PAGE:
Is a $500 comprehensive deductible better than a $1,000 deductible?

A $500 deductible means you will pay $500 out-of-pocket toward the cost of repairing or replacing your car in the event of a comprehensive claim. $500 is a very popular deductible amount because it is low enough that many people could afford to pay that amount in an emergency while being high enough that it helps keep your insurance rates low.

A $1,000 deductible means you will pay $1,000 out-of-pocket toward the cost of repairing or replacing your car in the event of a comprehensive claim. A $1,000 deductible can help keep your insurance rates as low as possible, but the downside to having such a high deductible is that you may have repairs that you cannot file a claim for because they are less than $1,000. 

For example, if you have a $750 repair because chipmunks chewed through several wires and hoses in your engine compartment, a $1,000 deductible means that the insurance company won’t pay a dime toward the repairs and you will have to pay the entire amount out-of-pocket.

While common knowledge is that a lower deductible is better, the reality is that the “better” deductible is the one that works best for you.

What is covered under comprehensive coverage?

Comprehensive coverage, which is sometimes called “other than collision” insurance or shortened to “comp coverage,” pays for damage to your car that was not caused by a collision. 

Comprehensive insurance is part of a full coverage policy, which is a term for a car insurance policy that includes liability, comprehensive, and collision coverage. Full coverage is called that because it covers damage you cause to other people as well as damage to your own vehicle, but the name is a bit misleading because there is no such thing as an insurance policy that covers every possible issue.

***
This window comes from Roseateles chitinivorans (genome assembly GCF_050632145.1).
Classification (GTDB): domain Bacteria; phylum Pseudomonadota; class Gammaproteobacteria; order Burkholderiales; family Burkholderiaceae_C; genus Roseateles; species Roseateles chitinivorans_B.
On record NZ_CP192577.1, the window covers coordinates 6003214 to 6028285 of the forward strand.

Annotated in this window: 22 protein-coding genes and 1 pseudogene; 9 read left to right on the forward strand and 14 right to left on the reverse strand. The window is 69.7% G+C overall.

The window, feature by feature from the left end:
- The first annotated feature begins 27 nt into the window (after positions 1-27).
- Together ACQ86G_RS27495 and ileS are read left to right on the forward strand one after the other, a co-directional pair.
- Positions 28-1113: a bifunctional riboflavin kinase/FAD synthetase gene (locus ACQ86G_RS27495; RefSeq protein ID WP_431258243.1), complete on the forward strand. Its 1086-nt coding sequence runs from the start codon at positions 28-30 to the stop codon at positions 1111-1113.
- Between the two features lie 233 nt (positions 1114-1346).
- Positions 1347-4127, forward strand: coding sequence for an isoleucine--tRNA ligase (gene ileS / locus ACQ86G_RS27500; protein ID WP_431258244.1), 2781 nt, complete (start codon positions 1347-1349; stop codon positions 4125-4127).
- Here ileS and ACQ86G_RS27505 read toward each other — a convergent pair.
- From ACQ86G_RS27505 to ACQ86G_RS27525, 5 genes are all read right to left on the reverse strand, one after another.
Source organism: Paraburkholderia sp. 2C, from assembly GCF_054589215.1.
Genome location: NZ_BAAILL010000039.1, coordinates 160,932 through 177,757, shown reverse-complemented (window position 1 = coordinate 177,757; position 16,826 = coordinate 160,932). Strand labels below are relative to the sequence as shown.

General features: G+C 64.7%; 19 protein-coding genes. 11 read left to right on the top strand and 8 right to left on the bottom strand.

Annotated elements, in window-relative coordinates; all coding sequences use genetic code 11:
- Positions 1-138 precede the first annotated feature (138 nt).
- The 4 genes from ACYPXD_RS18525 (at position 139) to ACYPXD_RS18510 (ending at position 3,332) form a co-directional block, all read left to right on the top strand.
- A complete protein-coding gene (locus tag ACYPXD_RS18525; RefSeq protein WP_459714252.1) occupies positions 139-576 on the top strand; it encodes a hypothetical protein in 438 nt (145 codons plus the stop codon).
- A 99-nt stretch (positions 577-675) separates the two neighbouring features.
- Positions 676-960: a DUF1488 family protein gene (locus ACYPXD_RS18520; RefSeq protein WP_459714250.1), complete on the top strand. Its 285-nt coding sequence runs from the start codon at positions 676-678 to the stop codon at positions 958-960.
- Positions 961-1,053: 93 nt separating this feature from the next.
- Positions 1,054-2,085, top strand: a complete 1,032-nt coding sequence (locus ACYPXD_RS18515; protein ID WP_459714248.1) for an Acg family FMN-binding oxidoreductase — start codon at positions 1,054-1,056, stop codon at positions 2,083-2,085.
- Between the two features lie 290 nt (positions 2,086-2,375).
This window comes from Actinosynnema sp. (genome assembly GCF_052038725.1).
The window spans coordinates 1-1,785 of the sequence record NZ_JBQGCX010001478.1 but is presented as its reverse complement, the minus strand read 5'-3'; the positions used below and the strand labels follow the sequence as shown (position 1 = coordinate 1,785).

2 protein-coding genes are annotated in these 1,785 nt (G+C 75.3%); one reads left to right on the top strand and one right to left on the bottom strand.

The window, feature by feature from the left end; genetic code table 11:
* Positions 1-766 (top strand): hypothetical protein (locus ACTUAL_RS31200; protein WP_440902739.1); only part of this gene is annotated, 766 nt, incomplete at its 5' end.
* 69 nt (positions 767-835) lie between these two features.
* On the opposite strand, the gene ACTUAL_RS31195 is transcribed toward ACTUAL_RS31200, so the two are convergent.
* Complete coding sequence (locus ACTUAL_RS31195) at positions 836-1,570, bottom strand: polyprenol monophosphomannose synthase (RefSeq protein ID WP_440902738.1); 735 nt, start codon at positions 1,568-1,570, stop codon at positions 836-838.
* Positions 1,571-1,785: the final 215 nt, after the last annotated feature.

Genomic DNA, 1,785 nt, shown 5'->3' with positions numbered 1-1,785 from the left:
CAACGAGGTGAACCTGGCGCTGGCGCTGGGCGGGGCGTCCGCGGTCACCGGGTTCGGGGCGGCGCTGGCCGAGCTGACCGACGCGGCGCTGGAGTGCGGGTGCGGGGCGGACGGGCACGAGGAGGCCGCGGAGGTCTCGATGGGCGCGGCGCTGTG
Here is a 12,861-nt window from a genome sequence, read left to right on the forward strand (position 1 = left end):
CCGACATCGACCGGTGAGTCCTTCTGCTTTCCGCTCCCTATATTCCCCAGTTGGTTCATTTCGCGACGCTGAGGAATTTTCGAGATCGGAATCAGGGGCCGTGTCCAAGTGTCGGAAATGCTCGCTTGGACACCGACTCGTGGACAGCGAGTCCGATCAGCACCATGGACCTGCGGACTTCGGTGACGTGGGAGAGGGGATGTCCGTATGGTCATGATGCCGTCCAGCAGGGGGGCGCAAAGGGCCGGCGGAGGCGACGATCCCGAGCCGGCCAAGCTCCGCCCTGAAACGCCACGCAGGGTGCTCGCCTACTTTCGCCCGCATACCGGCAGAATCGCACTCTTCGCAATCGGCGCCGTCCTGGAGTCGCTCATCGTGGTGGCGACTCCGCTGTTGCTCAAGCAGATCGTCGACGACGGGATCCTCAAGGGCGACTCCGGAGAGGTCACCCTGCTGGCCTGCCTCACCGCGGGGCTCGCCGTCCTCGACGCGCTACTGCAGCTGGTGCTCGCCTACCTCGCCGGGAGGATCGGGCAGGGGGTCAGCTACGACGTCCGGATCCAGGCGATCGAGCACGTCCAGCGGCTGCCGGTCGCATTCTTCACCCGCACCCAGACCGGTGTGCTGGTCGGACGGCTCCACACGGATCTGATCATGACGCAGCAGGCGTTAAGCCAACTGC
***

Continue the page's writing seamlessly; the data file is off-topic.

Comprehensive insurance covers damage that is usually out of your control, like damage from falling rocks, storm damage, or even hitting a deer.

Comprehensive coverage pays for claims that are not caused by a collision, including:

  • Theft

  • Falling objects (rocks, tree limbs, etc.)

  • Vandalism, fire, riots, etc.

  • Storm damage (hail, wind, floods, lightning, earthquakes, etc.)

  • Animal-related damage (hitting a deer, etc.)

  • Windshield and glass damage

When it comes to glass and windshield damage, insurance companies in some states have coverage options that allow you to avoid paying a deductible when repairing cracked or broken glass. This is often referred to as a zero glass deductible or full glass coverage.

→ Learn more about glass deductibles

Frequently Asked Questions

Is comprehensive insurance worth it?

Whether or not comprehensive insurance is worth it largely depends on the value of your car. If you drive an older, cheaper vehicle and can afford to replace it out-of-pocket if it is damaged or stolen, you may not want to pay for comprehensive insurance. Drivers who can’t afford it should carry the coverage, while drivers who have a loan on their vehicle may even be required to have specific deductibles for comprehensive and collision insurance.

Is it better to have comprehensive or collision coverage?

For most people, both comprehensive and collision coverage are necessary to make sure they are financially protected in the event of an emergency. As the value of your car goes down over time, many people decide to get rid of one or both coverages to lower their rates, but it is important to ask your insurance agent what they recommend in your situation to make sure you aren’t underinsured.

When can I drop my comprehensive coverage?

Legally, drivers who do not have a car loan can choose to have their state minimum levels of insurance, which is typically just a small amount of liability coverage. If having to pay out-of-pocket for repairs or to buy a new car would be a hardship for you, it makes the most sense to carry full coverage insurance, including comprehensive coverage.